In the LGBTQ community, our relationships don’t always mirror heteronormative ones. I discovered this over twenty years’ ago as I started working as a psychotherapist to San Diego’s LGBTQ community. In fact, the longer I worked as a psychotherapist, I began to notice that many of my clients were not in monogamous relationships. About fifteen years’ ago, at my clients’ requests, I started offering workshops at The San Diego LGBTQ Center on the topic: “Monogamy or Open Relationship?”
These workshops were packed.
Why? Because no one else was talking about this stuff and yet LGBTQ women and men were having all kinds of polyamorous relationships (often fraught with some embarrassment and a bit of shame).
Polyamorous relationships were such a hot topic that I even got a book deal to write about it. Six years’ ago, when I wrote my book, “The Gay Man’s Guide to Open and Monogamous Relationships” (the publishers insisted on aiming it exclusively at gay men), I focused mostly on monogamous and open (non-monogamous) male-to-male relationships, Today, I’d like to dive deeper into the many options that both LGBTQ and heterosexual men and women have to monogamy.
If you’ve never thought about alternatives to monogamy and having multiple romantic relationships, this might seem like a strange topic for you. If so, begin by thinking about your friendships. Our relationships with our friends are usually loving and affectionate, but they aren’t exclusive. We have plenty of love to give. Each friendship is unique, with its own intensity, shared activities and (mutual) emotional commitment. Expand that concept from friendship to romantic/sexual relationships, and you begin to get the idea of how polyamory can work.
Here’s a brief overview of some terminology:
Non-monogamy is an umbrella term that means dating or having sex with more than one person, e.g., polyamory and open relationships. An open relationship can refer to several different relationship arrangements in which someone dates or has sex with people outside of their primary partnership.
Polyamory is about loving/having sex with more than one person at a time. Polyamory can take a near-infinite number of forms. There are throuples (three people who date each other together); solo polyamorists (who may have many lovers without having a primary partner); and a V, (one person dates two people who do not date each other).
There are also other relationship styles that are more individual-focused, like solo polyamory: viewing yourself as your own primary partner, challenging the idea that needing a partner is the “right” thing to want. Relationship anarchy goes even further: moving beyond the idea of romantic love as the ultimate goal of a loving, passionate and erotic life. It invites you to rearrange society’s priorities, giving you a whole lotta room to decide what matters most to you, and to change and adjust it – over time – as you desire.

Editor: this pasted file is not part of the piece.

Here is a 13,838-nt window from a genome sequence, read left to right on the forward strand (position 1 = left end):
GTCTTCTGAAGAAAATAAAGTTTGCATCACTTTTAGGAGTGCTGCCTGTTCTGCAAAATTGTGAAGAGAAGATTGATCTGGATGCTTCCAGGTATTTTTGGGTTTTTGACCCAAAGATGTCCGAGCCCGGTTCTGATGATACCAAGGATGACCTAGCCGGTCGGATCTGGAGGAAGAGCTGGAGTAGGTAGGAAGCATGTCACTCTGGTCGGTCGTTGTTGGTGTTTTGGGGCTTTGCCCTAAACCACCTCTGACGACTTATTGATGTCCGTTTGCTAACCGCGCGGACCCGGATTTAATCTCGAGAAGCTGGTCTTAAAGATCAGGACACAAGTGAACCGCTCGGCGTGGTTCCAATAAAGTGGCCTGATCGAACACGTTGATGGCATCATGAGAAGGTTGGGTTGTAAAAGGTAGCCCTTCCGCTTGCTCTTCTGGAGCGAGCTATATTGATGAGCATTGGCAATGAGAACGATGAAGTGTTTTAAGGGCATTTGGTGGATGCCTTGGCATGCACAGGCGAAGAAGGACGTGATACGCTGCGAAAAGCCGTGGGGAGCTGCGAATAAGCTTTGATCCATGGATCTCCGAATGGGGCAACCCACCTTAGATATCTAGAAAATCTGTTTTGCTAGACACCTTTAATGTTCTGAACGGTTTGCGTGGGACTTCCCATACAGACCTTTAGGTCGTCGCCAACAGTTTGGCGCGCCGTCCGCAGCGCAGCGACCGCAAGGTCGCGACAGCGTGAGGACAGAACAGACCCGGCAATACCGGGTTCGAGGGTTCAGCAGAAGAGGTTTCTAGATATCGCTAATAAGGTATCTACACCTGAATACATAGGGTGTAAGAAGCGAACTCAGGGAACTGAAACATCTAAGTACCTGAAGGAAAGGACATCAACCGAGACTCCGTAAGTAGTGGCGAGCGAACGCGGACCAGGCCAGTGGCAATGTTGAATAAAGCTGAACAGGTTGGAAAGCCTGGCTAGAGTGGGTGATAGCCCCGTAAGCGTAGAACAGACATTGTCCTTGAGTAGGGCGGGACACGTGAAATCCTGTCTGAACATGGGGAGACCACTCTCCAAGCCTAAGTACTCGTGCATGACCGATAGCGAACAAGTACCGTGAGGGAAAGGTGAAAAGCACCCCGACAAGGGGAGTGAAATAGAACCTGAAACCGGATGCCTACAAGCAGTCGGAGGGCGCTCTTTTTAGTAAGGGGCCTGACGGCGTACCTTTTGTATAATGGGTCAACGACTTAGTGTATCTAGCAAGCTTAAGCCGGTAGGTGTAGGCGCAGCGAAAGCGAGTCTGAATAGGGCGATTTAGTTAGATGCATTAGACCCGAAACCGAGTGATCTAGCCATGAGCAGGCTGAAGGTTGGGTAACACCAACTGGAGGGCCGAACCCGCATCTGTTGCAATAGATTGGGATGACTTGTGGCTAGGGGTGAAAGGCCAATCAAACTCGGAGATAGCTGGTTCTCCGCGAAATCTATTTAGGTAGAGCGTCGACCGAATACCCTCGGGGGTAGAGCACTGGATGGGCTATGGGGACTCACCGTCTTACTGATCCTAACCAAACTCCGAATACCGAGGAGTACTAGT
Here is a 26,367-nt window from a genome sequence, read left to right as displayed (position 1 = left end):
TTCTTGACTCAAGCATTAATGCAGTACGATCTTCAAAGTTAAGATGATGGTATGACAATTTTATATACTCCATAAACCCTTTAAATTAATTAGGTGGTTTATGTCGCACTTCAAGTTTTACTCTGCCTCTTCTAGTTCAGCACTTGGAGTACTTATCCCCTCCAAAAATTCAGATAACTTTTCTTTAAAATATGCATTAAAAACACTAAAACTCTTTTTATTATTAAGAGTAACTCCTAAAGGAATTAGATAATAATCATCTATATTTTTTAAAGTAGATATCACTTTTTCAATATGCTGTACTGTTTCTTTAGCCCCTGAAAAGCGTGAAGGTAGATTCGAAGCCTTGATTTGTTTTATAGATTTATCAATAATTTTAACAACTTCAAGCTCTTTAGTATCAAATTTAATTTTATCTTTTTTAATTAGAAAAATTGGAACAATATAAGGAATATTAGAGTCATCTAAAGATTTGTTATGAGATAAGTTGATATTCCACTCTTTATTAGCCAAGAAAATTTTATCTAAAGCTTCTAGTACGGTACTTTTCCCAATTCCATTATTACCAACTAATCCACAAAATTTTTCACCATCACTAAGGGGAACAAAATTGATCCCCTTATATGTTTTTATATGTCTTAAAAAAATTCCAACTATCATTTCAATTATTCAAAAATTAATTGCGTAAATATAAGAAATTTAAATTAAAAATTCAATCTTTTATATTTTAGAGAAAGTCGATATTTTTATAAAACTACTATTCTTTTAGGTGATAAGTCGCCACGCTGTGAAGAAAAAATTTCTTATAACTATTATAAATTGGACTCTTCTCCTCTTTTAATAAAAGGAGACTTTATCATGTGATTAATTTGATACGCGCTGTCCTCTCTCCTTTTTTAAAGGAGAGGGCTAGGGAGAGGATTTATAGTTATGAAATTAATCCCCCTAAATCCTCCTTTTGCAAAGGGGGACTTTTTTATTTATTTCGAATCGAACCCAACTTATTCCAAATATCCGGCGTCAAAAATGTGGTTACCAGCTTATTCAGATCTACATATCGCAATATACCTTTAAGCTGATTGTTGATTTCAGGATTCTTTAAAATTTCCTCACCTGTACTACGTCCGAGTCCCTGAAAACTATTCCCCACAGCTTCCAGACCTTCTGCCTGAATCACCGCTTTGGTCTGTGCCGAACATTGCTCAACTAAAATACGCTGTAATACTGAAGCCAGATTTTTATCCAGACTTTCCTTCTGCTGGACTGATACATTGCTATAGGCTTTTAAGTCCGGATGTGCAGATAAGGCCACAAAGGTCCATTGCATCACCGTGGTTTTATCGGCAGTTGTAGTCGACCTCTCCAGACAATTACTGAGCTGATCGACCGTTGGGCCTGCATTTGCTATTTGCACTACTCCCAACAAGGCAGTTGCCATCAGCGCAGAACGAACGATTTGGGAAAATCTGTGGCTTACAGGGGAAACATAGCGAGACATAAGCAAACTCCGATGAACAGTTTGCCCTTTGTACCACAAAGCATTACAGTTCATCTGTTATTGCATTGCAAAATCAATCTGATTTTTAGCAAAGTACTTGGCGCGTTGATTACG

If you’re thinking, “This is all pretty confusing, what’s the point?”, you’re not alone. To me, the purpose of all these terms is to show us all the options we have for structuring our relationships. We don’t have to do it as previous generations have always done it: we can be more creative and experiment with different kinds of relationships to see what most fulfills us.
Over the years, I’ve enjoyed supporting my clients in their explorations of monogamy, polyamory or other options to structuring relationships. If you’re interested in exploring polyamory for yourself, here are some suggestions:
· Stay curious about yourself and your erotic/sexual/emotional desires.
· Approach polyamory with an open mind: try to let go of what your parents told you about how relationships “should” be.
· Stop apologizing for what you want. Instead, hold yourself accountable and be healthily assertive.
· Educate yourself (through content creators and other on-line/real world resources) about polyamory and its many variations. Learn about it from different sources/points of view.
· Be willing to be more courageous and curious about how you love and express yourself sexually.
· Honor yourself and others with relationships that feel right for you.
Ultimately, it’s absolutely fine to choose monogamy and equally okay to explore alternatives. Give yourself the freedom to experiment with different forms of relationships and discover what works best for you: monogamy, polyamory or something else!